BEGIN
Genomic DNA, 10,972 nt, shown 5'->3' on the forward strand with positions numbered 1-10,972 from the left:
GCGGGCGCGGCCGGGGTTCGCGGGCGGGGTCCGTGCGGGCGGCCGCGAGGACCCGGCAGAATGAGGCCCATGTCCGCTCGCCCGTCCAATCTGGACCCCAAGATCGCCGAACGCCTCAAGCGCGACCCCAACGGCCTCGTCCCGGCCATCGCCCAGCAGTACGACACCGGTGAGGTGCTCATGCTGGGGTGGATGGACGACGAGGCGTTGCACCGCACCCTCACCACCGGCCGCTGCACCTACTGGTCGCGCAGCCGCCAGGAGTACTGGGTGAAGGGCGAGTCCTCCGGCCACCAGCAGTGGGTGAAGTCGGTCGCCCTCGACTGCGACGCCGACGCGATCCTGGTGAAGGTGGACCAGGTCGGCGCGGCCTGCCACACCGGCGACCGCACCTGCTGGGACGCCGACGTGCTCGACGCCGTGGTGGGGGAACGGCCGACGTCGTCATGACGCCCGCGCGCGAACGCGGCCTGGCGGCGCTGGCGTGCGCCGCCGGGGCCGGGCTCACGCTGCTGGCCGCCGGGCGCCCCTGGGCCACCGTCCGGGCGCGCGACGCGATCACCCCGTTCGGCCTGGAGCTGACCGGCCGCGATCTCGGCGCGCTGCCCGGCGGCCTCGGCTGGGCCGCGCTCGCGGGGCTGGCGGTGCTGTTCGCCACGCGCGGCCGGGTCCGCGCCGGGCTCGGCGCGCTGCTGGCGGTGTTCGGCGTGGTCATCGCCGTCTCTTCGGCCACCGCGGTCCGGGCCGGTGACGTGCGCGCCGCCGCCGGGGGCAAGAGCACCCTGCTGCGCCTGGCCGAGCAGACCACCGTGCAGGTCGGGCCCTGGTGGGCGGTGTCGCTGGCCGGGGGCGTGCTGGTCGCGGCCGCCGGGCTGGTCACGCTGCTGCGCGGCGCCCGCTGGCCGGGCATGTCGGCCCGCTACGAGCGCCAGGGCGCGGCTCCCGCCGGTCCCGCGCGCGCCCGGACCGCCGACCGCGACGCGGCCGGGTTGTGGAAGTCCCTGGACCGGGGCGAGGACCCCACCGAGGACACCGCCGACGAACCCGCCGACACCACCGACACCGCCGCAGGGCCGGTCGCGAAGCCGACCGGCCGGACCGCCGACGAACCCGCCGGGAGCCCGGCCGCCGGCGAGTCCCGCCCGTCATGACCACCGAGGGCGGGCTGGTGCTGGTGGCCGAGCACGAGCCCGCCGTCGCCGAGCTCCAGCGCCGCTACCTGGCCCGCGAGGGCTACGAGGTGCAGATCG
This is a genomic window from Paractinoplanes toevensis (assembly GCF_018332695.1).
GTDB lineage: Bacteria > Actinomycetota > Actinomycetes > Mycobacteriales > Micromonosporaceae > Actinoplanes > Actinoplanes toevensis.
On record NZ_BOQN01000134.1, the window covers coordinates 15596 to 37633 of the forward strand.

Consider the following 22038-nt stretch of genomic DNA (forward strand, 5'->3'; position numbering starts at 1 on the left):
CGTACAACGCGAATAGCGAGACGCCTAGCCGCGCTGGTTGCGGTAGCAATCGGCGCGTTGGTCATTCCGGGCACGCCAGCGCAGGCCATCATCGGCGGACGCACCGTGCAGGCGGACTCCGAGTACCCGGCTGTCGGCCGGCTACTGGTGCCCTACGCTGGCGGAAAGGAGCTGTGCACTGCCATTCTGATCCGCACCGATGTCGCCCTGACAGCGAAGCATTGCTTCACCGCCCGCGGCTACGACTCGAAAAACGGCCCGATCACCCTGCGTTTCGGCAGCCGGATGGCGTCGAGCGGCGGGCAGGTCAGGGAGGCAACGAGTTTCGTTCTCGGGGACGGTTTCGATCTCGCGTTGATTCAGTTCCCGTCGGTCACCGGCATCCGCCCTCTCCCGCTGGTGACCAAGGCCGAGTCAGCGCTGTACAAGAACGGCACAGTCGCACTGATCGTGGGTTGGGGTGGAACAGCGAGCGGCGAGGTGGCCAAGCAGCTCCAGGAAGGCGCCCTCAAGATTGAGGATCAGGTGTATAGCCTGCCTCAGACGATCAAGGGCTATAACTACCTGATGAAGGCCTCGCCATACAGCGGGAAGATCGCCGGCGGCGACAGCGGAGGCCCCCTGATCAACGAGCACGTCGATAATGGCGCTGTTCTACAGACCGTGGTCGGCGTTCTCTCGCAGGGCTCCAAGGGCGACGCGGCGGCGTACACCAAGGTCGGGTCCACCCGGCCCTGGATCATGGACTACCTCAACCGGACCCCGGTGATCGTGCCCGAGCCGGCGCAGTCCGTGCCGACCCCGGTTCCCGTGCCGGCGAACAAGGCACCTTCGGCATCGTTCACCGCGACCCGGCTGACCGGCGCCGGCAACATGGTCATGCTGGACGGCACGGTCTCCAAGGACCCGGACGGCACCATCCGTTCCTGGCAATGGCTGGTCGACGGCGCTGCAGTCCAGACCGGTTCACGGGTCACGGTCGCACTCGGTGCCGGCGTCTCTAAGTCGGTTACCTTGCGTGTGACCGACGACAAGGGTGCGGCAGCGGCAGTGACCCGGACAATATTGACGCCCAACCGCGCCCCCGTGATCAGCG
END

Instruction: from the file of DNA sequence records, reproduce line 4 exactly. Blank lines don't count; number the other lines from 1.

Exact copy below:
GTDB lineage: Bacteria > Actinomycetota > Actinomycetes > Mycobacteriales > Micromonosporaceae > Actinoplanes > Actinoplanes toevensis.